This is an episode from the “What Makes Us Human?” podcast's fifth season, "What Do We Know about Inequality?" from Cornell University’s College of Arts & Sciences, showcasing the newest thinking from across the disciplines about inequality. Featuring audio essays written and recorded by Cornell faculty, the series releases a new episode each Thursday through the fall semester.
I am a filmmaker and a member of the Kiowa Tribe of Oklahoma. When I think of inequality, I consider the vast amount of misrepresentations of Indigenous peoples in the media, particularly Native American representation in cinema. There are so many untold stories, so many missed opportunities to describe the richness of Native peoples across the Americas. Those stories have been replaced by a canon of stereotypes that have created one seminal story of who Native people are. In these stories we are a culture bound to the past, no longer relevant, with no voice, taken from the glory we once had.
The public is not hearing the stories that show a culture that is present and ever-changing. A vibrant culture that can shift the tide of politics and current issues, such as climate change and possibly the presidency. A culture that has deep roots in American music, art, dance, and literature.
Instead, media has become a colonized space for us, where we are allowed to have a story told only if it meets the stereotypical parameters. That inequality stretches around the world for Indigenous peoples with devastating effect.
My goal as a filmmaker is to decolonize the screen. I describe my art as a personal exploration of Native American “life” in the twenty-first century America. It’s exploratory because of the great diversity of Native peoples in the United States who continuously change their culture on a daily basis.
I try to achieve this aesthetic by infusing my own experiences within “Indian Country” into my work, focusing on the land, the creation of place, the diversity of traditional practices, the language, the music and the spiritual world. I try to have substantive collaboration with the people I represent, forming a shared ethnography in the construction of knowledge and meaning within fiction and non-fiction projects.
For Indigenous people around the world, the connection to the land is of the utmost importance. The land is a conduit of tribal memory, origin, creation, subsistence and worship. So I film my collaborators in the environments they recognize most. I also enforce the use of tribal language and music that is at the heart of present day tribal identities.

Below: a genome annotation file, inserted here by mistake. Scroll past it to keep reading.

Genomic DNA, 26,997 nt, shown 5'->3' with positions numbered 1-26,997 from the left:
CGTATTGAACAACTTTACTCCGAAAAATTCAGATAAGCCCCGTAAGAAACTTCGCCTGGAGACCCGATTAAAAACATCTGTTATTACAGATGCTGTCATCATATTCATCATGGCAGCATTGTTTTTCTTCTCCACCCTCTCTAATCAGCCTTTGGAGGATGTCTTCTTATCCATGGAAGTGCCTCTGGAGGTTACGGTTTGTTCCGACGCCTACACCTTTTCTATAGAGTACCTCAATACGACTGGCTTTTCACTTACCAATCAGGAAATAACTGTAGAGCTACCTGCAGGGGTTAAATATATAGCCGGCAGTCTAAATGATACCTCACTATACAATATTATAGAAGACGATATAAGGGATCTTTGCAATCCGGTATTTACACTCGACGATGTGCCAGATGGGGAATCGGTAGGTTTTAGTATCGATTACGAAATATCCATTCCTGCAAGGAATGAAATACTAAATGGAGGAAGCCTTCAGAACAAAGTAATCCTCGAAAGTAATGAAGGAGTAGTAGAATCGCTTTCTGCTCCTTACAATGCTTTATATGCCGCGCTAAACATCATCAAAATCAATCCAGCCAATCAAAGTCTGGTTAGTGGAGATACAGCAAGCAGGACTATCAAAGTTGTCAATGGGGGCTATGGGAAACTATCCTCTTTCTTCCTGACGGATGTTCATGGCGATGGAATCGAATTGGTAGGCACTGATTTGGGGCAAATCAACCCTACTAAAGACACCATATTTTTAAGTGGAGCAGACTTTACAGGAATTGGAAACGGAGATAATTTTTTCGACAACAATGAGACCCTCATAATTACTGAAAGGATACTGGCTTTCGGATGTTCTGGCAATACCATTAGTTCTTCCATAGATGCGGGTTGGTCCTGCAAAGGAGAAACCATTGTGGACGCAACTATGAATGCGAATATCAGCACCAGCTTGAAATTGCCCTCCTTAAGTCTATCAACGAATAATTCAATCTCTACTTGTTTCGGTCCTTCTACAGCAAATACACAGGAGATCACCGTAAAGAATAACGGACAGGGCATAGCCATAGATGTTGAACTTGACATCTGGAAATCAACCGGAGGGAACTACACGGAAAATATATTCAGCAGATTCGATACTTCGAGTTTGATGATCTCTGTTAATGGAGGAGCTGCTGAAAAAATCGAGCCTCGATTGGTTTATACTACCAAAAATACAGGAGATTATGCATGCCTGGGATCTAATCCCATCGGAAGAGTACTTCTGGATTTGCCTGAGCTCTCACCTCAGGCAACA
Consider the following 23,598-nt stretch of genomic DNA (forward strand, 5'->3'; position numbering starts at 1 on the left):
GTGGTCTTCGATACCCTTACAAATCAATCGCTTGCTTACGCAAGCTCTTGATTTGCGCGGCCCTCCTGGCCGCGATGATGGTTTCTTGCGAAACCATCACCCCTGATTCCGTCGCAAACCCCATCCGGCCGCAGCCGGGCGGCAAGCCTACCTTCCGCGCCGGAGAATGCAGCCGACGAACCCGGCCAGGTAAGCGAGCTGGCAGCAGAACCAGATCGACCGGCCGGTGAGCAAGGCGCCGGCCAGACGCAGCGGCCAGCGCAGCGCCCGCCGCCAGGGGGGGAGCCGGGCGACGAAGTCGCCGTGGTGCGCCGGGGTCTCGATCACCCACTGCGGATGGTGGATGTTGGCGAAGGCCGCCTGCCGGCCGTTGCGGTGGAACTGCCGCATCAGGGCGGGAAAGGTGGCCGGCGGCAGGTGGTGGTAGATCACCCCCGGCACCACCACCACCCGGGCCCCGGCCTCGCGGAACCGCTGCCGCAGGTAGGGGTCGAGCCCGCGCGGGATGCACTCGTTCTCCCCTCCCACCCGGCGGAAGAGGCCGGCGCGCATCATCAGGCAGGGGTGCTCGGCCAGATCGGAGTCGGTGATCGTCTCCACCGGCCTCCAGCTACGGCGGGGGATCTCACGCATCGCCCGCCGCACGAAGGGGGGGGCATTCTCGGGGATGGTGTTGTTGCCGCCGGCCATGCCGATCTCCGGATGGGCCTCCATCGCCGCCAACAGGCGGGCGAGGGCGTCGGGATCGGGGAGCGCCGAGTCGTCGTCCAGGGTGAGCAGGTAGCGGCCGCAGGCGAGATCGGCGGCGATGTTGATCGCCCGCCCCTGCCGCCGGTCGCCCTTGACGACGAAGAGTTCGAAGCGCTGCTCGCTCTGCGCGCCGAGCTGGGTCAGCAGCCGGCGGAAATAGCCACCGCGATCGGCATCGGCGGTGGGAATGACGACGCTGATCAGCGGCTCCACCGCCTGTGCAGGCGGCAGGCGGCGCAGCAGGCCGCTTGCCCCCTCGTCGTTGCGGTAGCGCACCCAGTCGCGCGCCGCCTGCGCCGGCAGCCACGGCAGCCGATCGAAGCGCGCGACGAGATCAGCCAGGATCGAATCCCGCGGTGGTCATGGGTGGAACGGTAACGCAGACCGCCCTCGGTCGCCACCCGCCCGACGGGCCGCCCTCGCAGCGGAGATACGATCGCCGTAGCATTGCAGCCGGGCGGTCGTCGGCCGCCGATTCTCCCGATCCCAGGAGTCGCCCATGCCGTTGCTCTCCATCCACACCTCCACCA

There are many Natives working in the media industry today, trying to take over the narrative and possibly repair the inequality that has been created. Change is happening slowly, but we remain steadfast and some doors are opening. Consider my film “N. Scott Momaday: Words from a Bear.” It is the first profile of a Native American artist to air on the acclaimed PBS series American Masters in 30 years.
Momaday won the Pulitzer Prize in literature in 1969, also a first for Native peoples. This generated a renaissance of Native writers and artists that was transformative in the narrative of who Native peoples are.
Much like Momaday, I was a young Kiowa artist growing up in the shadows of the Wichita Mountains, dealing with issues of poverty, racism, and marginalization. I also experienced the triumphs of using art to maintain the stories of my people. Telling the profoundly important story of Momaday feels like an important obligation that I owe to my family and my people. It is also an obligation to give the American public the untold stories that have been kept from them or otherwise ignored.
Some of those stories will be told Oct. 17 as part of the College of Arts & Sciences Arts Unplugged series. There will be a free public screening of my film and I’ll be offering a free masterclass on creating a Sundance documentary. The event starts at 5 pm at the Schwartz Center for Performing Arts. Join us as we gather to hear important Native stories and share efforts to decolonize the media.